Yeah, it is hard for outsiders to say whether a guy is really injured. In both cases, I would guess that they could be playing, and would be if the wins were needed. But since the wins aren’t the teams are erring on the side of caution and letting the players heal more fully. But I am guessing that if they had fully recovered, they’d be playing now. Maybe I am too optimistic about the teams’ sportsmanship though.

  • Apr 16, 20128:08 pm
    by Tiko


    I still think we should trade him this summer when his value will arguably be the highest in his career.

    • Apr 16, 20128:27 pm
      by D_S_V


      Sell high… a great strategy, but consensus from the Republic of Dumars is that Stuckey is “his guy” so I’d be incredibly surprised if that happened.

    • Apr 16, 20129:42 pm
      by tarsier


      I would be on board with such a plan only if  Dumars got very good value for Stuckey. Normally, I would like the notion of selling high, but it seems that Stuckey has developed excellent chemistry and rapport with the other core Pistons. So he is only worth trading in a deal that is a clear win for Detroit. If its iffy, I’d hang on to Stuckey.

  • Apr 16, 201210:54 pm
    by 2Tough


    I wonder if Stuckey will up his visits to the therapist to 7 days a week after that collapse last night. Hopefully that failure didn’t shatter his fragile ego, but it probably did.

  • Apr 17, 201212:32 pm
    by Jacob


    This is awesome. Stuckey has the physical gifts, has always been able to get to the hoop, and has improved his outside jump shot this season. All that is just basketball though. Going to therapy seems to have helped Stuckey the person which has translated into better intangibles on the court. His attitude, commitment, and leadership have all turned up several notches this season. Regardless of his success on the court, this is great to hear.

  • Apr 17, 20121:53 pm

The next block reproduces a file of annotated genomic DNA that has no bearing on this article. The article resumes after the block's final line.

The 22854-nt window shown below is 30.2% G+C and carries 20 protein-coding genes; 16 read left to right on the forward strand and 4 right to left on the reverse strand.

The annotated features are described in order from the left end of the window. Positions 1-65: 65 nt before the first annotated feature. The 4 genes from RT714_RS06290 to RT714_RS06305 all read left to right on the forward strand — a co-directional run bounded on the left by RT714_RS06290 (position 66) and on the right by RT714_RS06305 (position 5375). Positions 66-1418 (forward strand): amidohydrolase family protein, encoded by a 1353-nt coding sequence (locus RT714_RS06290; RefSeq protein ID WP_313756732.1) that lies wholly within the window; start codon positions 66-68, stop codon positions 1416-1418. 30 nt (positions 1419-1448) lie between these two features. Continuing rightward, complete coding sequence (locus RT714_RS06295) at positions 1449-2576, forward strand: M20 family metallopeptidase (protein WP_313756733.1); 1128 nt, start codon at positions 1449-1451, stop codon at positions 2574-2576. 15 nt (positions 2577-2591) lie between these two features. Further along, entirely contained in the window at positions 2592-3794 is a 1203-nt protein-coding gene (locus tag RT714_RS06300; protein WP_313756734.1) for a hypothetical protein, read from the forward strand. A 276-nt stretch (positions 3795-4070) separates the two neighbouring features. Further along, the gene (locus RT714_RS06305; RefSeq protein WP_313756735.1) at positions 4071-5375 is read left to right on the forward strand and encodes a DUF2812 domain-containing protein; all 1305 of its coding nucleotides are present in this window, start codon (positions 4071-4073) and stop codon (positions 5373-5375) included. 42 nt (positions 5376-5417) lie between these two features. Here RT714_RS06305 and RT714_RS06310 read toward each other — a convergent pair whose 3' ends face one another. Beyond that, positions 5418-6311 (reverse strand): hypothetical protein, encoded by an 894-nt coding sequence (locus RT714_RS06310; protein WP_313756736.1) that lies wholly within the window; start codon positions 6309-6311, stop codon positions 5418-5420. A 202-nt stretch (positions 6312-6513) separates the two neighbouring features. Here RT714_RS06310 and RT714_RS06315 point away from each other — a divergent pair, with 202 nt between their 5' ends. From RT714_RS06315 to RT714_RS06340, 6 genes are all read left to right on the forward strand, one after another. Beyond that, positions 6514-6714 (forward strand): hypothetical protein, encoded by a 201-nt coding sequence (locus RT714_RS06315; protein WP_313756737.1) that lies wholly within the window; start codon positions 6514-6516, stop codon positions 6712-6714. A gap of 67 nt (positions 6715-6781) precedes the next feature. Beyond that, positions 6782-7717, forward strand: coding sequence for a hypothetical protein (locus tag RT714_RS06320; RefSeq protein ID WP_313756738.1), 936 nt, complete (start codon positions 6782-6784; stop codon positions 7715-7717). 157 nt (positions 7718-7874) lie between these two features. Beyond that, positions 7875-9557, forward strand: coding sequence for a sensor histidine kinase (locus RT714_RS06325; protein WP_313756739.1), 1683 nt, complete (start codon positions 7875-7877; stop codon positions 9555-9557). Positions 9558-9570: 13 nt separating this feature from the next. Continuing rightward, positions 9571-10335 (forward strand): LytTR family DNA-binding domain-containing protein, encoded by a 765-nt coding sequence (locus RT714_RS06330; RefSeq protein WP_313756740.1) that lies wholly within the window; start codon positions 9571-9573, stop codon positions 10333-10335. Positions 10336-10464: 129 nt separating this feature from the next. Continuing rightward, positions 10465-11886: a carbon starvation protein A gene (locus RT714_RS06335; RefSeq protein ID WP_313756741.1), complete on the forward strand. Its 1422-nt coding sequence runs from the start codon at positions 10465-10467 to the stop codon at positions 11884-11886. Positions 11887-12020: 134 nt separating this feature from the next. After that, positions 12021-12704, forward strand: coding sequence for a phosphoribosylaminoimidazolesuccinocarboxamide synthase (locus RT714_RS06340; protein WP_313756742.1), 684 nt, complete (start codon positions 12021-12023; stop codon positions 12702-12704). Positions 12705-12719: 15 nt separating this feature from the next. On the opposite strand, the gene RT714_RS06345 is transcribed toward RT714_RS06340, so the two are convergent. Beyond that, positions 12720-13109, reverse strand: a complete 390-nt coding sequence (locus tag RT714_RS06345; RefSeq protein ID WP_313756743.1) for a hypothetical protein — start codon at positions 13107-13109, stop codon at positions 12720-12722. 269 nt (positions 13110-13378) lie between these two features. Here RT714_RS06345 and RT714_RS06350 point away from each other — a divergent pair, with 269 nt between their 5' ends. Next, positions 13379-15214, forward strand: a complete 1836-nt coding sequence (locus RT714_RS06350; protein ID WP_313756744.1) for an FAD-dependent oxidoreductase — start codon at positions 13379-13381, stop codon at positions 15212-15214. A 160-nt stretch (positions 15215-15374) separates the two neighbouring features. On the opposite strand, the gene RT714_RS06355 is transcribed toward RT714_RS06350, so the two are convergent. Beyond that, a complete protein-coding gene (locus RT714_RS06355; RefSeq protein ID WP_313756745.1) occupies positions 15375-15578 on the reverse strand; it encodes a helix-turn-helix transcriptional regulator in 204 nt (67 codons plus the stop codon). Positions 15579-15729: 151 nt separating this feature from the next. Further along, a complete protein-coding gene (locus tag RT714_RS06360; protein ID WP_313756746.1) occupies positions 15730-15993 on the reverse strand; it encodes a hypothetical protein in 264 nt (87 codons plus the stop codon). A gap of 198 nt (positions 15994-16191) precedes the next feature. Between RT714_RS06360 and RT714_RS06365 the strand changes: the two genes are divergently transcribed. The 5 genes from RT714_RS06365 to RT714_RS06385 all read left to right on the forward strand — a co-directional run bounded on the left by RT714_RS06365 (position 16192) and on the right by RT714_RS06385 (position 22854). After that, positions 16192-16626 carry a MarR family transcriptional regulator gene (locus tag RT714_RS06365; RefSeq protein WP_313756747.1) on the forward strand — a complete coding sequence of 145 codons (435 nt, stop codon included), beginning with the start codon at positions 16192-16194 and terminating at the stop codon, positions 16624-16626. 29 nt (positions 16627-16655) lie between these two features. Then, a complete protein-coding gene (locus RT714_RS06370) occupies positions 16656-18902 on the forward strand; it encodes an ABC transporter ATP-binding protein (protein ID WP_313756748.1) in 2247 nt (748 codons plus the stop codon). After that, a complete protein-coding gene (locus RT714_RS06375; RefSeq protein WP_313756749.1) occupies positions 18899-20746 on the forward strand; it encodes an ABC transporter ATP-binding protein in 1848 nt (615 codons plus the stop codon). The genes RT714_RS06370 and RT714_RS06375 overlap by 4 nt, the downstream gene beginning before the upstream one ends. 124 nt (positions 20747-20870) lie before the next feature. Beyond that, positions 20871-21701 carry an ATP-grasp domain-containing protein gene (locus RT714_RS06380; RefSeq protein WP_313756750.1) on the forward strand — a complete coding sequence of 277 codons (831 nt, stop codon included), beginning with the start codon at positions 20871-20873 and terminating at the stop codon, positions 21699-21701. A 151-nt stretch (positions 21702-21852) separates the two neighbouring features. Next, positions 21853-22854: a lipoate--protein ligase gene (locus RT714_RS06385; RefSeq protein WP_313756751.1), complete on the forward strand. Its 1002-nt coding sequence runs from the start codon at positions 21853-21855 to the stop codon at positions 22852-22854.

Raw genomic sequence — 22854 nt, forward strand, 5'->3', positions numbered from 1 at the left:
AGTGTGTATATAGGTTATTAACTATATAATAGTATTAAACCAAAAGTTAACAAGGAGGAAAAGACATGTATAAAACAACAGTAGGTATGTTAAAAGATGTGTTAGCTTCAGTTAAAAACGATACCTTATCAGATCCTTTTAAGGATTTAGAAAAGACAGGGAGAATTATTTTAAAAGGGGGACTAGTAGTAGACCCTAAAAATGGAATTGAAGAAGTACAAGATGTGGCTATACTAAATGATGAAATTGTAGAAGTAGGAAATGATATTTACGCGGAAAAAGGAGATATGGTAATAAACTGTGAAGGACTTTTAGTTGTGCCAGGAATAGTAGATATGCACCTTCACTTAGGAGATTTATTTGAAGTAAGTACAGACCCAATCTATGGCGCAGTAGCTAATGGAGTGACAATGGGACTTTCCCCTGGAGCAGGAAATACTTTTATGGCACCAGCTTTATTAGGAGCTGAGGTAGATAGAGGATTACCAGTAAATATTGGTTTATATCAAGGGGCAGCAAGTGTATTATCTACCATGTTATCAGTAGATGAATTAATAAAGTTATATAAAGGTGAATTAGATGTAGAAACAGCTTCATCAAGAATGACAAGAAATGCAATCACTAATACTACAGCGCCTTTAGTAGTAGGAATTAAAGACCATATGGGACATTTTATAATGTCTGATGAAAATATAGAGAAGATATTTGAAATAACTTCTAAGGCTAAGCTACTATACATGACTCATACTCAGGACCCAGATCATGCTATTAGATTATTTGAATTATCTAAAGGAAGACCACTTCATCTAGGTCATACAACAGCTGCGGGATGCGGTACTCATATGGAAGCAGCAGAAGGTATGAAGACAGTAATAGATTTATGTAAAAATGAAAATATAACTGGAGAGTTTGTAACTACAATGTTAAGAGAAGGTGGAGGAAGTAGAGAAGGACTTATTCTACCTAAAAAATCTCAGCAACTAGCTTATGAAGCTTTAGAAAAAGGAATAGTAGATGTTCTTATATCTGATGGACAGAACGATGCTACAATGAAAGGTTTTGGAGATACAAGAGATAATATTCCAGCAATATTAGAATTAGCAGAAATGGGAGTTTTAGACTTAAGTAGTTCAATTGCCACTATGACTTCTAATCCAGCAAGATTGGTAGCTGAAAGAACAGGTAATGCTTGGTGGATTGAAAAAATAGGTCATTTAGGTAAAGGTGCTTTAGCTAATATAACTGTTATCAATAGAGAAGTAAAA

by Todd


    This is one of the things that I believe more players need to consider. Whether it is a therapist, life coach, spiritual mentor, or whatever, having that person that is outside your posse and the team that actually can help bring clarity and doesn’t simply rubber stamp everything you say should be mandatory for professional athletes (frankly for most anyone).

    I am glad to see that not only has Rodney taken such steps, but he has spoken openly about the process and its positive developments in his personal and professional life.

    Here’s to more players taking these positive steps!

    • Apr 17, 20125:16 pm
      by tarsier


      “should be mandatory for professional athletes (frankly for most anyone).”

      I have to strongly disagree. I’m sure such a thing can be helpful for some people. I am sure it would be useless to some others. And I am sure it would be detrimental to still others. What the splits there are, I have no idea. But I would be pissed if somehow it became mandatory for me to spend my money to talk to a therapist or some such. It’s not something I want or need. It’s not something I believe I would find beneficial, although I could be wrong on that count. And I definitely have more important ways to spend my money.

      • Apr 18, 201211:45 am
        by Todd


        Ok, so I admit that my intention was simply to raise the issue of the value of such an individual/group in a person’s life. I will note that your characterization seems to focus more on your own situation rather than on the intended focus, e.g. athletes. Most individuals in our present society, particularly those that have some superior level of income/fame, view life through a me-shaped prism that distorts the true reality of the world around them. They further exacerbate the problem by surrounding themselves with individuals who merely agree with everything they say, rather than providing an alternative perspective. Stuckey’s example shows that with the added insight and questioning of others, we can begin to re-analyze our lens for viewing others and the world at large. Isn’t that something that we all could benefit from?

  • Apr 17, 20121:56 pm
    by John


    Great to see/hear that Stuckey is growing as a person, and hopefully as a player. I stil lcant understand why someone with his obvious talents has 30 pt nights followed by 6 pt nights, but I’m hoping he can turn over a new leaf and once the team rids itself of some bad seeds -I’m looking at you CV31 (and hopefully BG, somehow some way)-then this team can begin to make genuine progress. I only fear that they are still playing too well (amazing to say) that they won’t secure a quality top 5 pick in the draft and therefore be stuck with somebody who is a gamble and not someone who is a difference maker. We shall see.
    BTW, why can JJ get consistent minutes anymore? I’m not sure Frank entirely knows what he is doign yet. Better than Kuester, sure, but still too many inconsistencies with minutes and guys not knowing their role with regularity IMO.

    • Apr 17, 20125:18 pm
      by tarsier


      Most players averaging between 10 and 20 ppg will have such ups and downs. An occasional 30 point night followed by a 6 point outing is well within the normal, acceptable, and expected fluctuations.

  • Leave a Reply

    Your Ad Here